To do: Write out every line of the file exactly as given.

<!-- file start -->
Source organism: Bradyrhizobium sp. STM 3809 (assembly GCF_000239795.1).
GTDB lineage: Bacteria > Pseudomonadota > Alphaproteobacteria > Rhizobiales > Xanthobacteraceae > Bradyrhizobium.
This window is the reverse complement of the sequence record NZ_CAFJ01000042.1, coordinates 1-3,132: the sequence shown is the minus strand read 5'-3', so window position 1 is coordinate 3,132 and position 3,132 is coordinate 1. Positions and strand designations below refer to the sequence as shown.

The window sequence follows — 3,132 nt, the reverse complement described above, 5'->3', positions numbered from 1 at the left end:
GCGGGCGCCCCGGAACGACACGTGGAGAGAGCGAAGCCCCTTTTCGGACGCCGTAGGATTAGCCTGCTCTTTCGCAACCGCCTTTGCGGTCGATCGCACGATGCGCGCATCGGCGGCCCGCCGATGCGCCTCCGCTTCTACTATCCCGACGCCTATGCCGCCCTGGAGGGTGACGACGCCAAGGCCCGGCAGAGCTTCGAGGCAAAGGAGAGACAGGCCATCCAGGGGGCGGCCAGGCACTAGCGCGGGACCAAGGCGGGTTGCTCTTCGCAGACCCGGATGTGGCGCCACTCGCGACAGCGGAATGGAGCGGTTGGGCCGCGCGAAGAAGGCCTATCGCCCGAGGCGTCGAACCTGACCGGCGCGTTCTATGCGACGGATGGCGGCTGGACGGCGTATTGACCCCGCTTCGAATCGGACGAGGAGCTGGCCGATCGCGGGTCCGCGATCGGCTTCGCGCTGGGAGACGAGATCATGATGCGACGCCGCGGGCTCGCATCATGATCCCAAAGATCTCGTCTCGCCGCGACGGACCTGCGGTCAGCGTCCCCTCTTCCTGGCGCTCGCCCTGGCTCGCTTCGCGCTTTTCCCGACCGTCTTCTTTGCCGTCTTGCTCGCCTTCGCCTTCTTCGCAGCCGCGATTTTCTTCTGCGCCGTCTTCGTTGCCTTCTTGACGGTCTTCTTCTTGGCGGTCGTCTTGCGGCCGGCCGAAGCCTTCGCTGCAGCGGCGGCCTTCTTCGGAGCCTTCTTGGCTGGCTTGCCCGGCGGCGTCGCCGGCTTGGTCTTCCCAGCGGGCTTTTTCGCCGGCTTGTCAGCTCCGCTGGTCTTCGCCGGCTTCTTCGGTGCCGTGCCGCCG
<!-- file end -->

Source organism: Bradyrhizobium sp. STM 3809 (assembly GCF_000239795.1).
GTDB lineage: Bacteria > Pseudomonadota > Alphaproteobacteria > Rhizobiales > Xanthobacteraceae > Bradyrhizobium.
This window is the reverse complement of the sequence record NZ_CAFJ01000042.1, coordinates 1-3,132: the sequence shown is the minus strand read 5'-3', so window position 1 is coordinate 3,132 and position 3,132 is coordinate 1. Positions and strand designations below refer to the sequence as shown.

The window sequence follows — 3,132 nt, the reverse complement described above, 5'->3', positions numbered from 1 at the left end:
GCGGGCGCCCCGGAACGACACGTGGAGAGAGCGAAGCCCCTTTTCGGACGCCGTAGGATTAGCCTGCTCTTTCGCAACCGCCTTTGCGGTCGATCGCACGATGCGCGCATCGGCGGCCCGCCGATGCGCCTCCGCTTCTACTATCCCGACGCCTATGCCGCCCTGGAGGGTGACGACGCCAAGGCCCGGCAGAGCTTCGAGGCAAAGGAGAGACAGGCCATCCAGGGGGCGGCCAGGCACTAGCGCGGGACCAAGGCGGGTTGCTCTTCGCAGACCCGGATGTGGCGCCACTCGCGACAGCGGAATGGAGCGGTTGGGCCGCGCGAAGAAGGCCTATCGCCCGAGGCGTCGAACCTGACCGGCGCGTTCTATGCGACGGATGGCGGCTGGACGGCGTATTGACCCCGCTTCGAATCGGACGAGGAGCTGGCCGATCGCGGGTCCGCGATCGGCTTCGCGCTGGGAGACGAGATCATGATGCGACGCCGCGGGCTCGCATCATGATCCCAAAGATCTCGTCTCGCCGCGACGGACCTGCGGTCAGCGTCCCCTCTTCCTGGCGCTCGCCCTGGCTCGCTTCGCGCTTTTCCCGACCGTCTTCTTTGCCGTCTTGCTCGCCTTCGCCTTCTTCGCAGCCGCGATTTTCTTCTGCGCCGTCTTCGTTGCCTTCTTGACGGTCTTCTTCTTGGCGGTCGTCTTGCGGCCGGCCGAAGCCTTCGCTGCAGCGGCGGCCTTCTTCGGAGCCTTCTTGGCTGGCTTGCCCGGCGGCGTCGCCGGCTTGGTCTTCCCAGCGGGCTTTTTCGCCGGCTTGTCAGCTCCGCTGGTCTTCGCCGGCTTCTTCGGTGCCGTGCCGCCG